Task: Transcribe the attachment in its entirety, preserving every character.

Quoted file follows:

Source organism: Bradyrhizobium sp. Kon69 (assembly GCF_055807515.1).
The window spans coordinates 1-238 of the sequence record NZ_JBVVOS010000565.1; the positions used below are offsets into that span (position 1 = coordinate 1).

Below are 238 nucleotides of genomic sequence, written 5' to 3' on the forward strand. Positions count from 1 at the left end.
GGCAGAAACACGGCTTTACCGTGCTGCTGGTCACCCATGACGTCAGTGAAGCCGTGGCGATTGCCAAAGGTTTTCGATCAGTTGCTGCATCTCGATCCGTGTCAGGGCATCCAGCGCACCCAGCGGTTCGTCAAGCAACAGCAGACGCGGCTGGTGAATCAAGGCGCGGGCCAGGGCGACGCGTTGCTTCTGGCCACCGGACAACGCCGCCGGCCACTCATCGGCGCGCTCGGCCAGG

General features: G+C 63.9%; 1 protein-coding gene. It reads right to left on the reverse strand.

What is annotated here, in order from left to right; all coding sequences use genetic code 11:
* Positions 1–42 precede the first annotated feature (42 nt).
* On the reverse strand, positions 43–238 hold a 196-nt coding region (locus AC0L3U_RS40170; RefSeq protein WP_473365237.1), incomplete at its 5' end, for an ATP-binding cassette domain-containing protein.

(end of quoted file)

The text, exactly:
Source organism: Bradyrhizobium sp. Kon69 (assembly GCF_055807515.1).
The window spans coordinates 1-238 of the sequence record NZ_JBVVOS010000565.1; the positions used below are offsets into that span (position 1 = coordinate 1).

Below are 238 nucleotides of genomic sequence, written 5' to 3' on the forward strand. Positions count from 1 at the left end.
GGCAGAAACACGGCTTTACCGTGCTGCTGGTCACCCATGACGTCAGTGAAGCCGTGGCGATTGCCAAAGGTTTTCGATCAGTTGCTGCATCTCGATCCGTGTCAGGGCATCCAGCGCACCCAGCGGTTCGTCAAGCAACAGCAGACGCGGCTGGTGAATCAAGGCGCGGGCCAGGGCGACGCGTTGCTTCTGGCCACCGGACAACGCCGCCGGCCACTCATCGGCGCGCTCGGCCAGG

General features: G+C 63.9%; 1 protein-coding gene. It reads right to left on the reverse strand.

What is annotated here, in order from left to right; all coding sequences use genetic code 11:
* Positions 1–42 precede the first annotated feature (42 nt).
* On the reverse strand, positions 43–238 hold a 196-nt coding region (locus AC0L3U_RS40170; RefSeq protein WP_473365237.1), incomplete at its 5' end, for an ATP-binding cassette domain-containing protein.